Today was one of those days that never seemed to slow down. I drove 150 miles to Chicago and back up to the Wisconsin border, taught a class, attended a meeting, and got dinner on the table. I was supposed to go to a reading at my closest local independent bookstore about an hour after a torrential downpour descended upon my town. But none of that kept me from the reading and boy am I glad I went!
My friend Adrienne told me about Jennifer Zeynab Joukhadar and her new novel, The Map of Salt and Stars (Touchstone, 2018). Isn’t it beautiful? As Jennifer said this evening, there hasn’t been an English novel in recent memory that includes Arabic on the cover.
She told us about her story and how she wanted to give voices to Syrian refugees, something that is never done in the US media. We hear about the refugees, but we never hear from them. This is her chance to show the world what the Syrian refugees are really going through, not just what the media wants us to think.
Her book tells the stories to two girls. Nour is a twelve year-old who is born in New York, but returns to Syria with her family just before the war breaks out. When that happens, Nour’s family loses their home and struggles to find a new one. This story is intertwined with a 12th century story of Rawiya, a girl who disguises as a boy so she can learn mapmaking. I can’t wait to read this book, but am going to give it to my daughter to read first.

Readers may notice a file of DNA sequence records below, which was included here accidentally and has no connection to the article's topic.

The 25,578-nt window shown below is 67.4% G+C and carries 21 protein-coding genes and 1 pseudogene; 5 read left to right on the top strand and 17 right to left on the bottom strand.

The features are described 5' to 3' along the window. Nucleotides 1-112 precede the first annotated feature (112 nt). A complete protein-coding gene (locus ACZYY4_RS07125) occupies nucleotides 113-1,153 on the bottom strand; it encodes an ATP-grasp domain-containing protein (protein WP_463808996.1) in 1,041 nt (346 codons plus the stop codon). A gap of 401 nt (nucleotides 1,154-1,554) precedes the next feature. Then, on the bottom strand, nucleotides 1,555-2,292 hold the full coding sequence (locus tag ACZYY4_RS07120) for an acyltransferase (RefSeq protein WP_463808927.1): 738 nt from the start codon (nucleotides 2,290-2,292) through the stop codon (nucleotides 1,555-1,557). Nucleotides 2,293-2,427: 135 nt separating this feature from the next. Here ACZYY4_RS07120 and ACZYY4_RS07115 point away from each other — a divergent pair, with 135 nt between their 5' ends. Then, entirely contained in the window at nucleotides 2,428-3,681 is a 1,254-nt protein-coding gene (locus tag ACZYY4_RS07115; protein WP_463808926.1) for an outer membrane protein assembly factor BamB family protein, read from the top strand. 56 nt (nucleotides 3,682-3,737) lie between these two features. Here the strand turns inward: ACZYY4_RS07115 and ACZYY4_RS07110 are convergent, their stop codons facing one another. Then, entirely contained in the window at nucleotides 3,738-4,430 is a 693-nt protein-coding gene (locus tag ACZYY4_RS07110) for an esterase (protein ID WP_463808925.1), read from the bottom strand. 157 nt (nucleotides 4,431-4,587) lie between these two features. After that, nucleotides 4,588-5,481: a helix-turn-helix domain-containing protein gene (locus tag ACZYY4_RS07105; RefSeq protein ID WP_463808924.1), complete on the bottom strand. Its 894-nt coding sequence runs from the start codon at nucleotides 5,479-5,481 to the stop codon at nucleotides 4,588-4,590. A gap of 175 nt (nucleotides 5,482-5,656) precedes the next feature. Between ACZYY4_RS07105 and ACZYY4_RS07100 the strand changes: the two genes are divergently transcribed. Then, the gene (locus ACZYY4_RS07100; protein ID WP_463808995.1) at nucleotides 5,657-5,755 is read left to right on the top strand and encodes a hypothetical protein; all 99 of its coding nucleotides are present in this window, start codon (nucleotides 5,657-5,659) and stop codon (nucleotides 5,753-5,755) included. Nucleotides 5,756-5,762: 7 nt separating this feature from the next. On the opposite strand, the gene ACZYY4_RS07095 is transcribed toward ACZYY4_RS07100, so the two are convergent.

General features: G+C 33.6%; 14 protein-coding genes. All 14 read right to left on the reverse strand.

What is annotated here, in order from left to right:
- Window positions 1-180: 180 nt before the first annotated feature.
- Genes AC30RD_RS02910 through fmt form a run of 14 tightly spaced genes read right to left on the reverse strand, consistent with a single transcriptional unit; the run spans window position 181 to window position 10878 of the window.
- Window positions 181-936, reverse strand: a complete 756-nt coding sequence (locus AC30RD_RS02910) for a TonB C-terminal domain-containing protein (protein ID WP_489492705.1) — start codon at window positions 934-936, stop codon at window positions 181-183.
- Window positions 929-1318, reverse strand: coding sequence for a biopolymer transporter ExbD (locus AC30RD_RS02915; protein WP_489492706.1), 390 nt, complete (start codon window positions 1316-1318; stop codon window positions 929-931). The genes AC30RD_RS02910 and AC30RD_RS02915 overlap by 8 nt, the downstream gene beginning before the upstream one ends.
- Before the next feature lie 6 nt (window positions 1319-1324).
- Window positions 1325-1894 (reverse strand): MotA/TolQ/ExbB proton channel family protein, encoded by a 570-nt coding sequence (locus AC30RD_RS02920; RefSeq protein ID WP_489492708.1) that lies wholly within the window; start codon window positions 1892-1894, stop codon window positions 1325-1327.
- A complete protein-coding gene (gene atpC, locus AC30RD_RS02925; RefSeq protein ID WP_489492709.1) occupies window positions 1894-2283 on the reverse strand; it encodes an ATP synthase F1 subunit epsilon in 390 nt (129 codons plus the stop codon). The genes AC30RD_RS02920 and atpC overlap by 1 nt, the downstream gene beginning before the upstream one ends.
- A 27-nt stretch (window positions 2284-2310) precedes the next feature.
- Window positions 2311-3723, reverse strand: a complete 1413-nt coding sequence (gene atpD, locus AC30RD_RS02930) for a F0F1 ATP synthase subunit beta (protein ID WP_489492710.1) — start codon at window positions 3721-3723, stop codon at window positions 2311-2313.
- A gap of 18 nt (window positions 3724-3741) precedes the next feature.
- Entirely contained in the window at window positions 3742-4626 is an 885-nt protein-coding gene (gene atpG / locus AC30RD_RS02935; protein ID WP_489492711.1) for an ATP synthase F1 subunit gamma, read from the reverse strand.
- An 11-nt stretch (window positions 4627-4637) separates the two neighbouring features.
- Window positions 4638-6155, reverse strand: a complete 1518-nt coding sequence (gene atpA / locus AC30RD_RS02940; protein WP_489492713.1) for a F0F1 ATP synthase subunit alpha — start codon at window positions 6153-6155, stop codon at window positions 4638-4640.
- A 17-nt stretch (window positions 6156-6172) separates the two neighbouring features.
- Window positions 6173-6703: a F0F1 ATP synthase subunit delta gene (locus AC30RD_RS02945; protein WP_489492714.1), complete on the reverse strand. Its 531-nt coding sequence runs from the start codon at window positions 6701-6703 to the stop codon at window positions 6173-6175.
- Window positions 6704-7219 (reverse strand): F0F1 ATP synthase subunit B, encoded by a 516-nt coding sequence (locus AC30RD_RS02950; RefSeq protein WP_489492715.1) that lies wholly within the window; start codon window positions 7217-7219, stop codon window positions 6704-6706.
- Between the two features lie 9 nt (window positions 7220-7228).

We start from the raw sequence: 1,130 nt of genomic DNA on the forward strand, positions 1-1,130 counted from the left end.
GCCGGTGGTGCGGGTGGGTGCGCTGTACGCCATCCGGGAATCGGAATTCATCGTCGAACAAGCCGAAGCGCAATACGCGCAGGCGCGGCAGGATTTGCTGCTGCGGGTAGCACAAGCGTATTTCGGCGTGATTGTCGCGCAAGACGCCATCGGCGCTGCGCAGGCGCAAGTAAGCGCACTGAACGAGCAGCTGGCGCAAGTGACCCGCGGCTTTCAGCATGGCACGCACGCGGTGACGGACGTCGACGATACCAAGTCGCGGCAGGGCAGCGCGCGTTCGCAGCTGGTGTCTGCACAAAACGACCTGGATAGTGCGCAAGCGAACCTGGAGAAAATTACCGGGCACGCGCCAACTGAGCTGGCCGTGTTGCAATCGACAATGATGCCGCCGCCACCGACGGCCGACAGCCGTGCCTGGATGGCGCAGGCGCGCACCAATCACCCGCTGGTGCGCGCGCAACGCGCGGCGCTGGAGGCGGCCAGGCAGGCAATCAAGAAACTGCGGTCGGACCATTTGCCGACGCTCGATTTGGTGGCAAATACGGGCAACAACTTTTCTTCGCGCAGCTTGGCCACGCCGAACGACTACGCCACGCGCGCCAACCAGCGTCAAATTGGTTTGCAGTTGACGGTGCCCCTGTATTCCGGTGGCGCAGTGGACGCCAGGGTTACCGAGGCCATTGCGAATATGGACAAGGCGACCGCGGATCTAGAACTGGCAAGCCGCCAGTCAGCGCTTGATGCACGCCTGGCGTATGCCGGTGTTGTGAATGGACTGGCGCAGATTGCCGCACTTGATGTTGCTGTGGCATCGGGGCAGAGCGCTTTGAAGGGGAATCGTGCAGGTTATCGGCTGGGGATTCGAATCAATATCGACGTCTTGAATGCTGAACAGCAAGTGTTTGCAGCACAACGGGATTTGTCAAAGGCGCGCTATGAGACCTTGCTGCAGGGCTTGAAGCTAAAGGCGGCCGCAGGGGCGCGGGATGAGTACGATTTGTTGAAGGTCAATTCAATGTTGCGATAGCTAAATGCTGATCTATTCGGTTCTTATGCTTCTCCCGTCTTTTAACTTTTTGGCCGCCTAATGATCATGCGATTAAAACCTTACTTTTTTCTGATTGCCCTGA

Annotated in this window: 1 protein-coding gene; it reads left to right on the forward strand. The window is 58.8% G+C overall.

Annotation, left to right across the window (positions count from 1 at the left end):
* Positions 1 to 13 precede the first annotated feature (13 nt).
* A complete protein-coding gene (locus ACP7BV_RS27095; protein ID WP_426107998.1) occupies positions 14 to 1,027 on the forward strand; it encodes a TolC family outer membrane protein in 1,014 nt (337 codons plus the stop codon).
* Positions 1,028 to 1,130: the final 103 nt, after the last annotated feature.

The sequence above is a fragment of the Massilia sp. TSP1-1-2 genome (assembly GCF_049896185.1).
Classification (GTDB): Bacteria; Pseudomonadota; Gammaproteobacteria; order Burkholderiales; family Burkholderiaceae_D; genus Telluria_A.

The audience discussion was great. Joukhadar spoke about her family’s background–her father immigrated to the US from Syria in the late 1960s–and how the US has been home to Syrians since the 1860s, even though the media tries to make us believe that Syrians are new to the US.
One of the women in the audience mentioned that Jennifer’s characters are all strong girls and women, and wondered how Syrian and other Middle Eastern men have dealt with this. I loved Jennifer’s response. She first said that all the women and girls in her life are strong and resilient, so she was just writing about what she knows. She also told the woman that because she asked that question, her perception of Middle Eastern men is not correct. Jennifer said her book gives Syrian men a gentle voice that isn’t heard in American film, television, and literature, and very graciously said it’s not true that Middle Eastern and Syrian men are more sexist than others. If we’re talking about the patriarchy, Joukhadar said, then, yes, it’s present everywhere. And we need to look at white American Christian men (her mother is Christian) to really see where the patriarchy is the most prevalent and the most dangerous. Everyone in the audience nodded. These are things we wouldn’t have talked about a couple years ago and it’s refreshing to discuss it now.
It was great talking to her and telling her that I’m also friends with Adrienne. It’s always nice making a personal connections with authors. Most of the audience members had either read The Map of Salt and Stars or were halfway into it. Everyone raved about it and said it’s one of those books that will stay with you forever. I can’t wait to hear what my daughter thinks and can’t wait to read it after she does!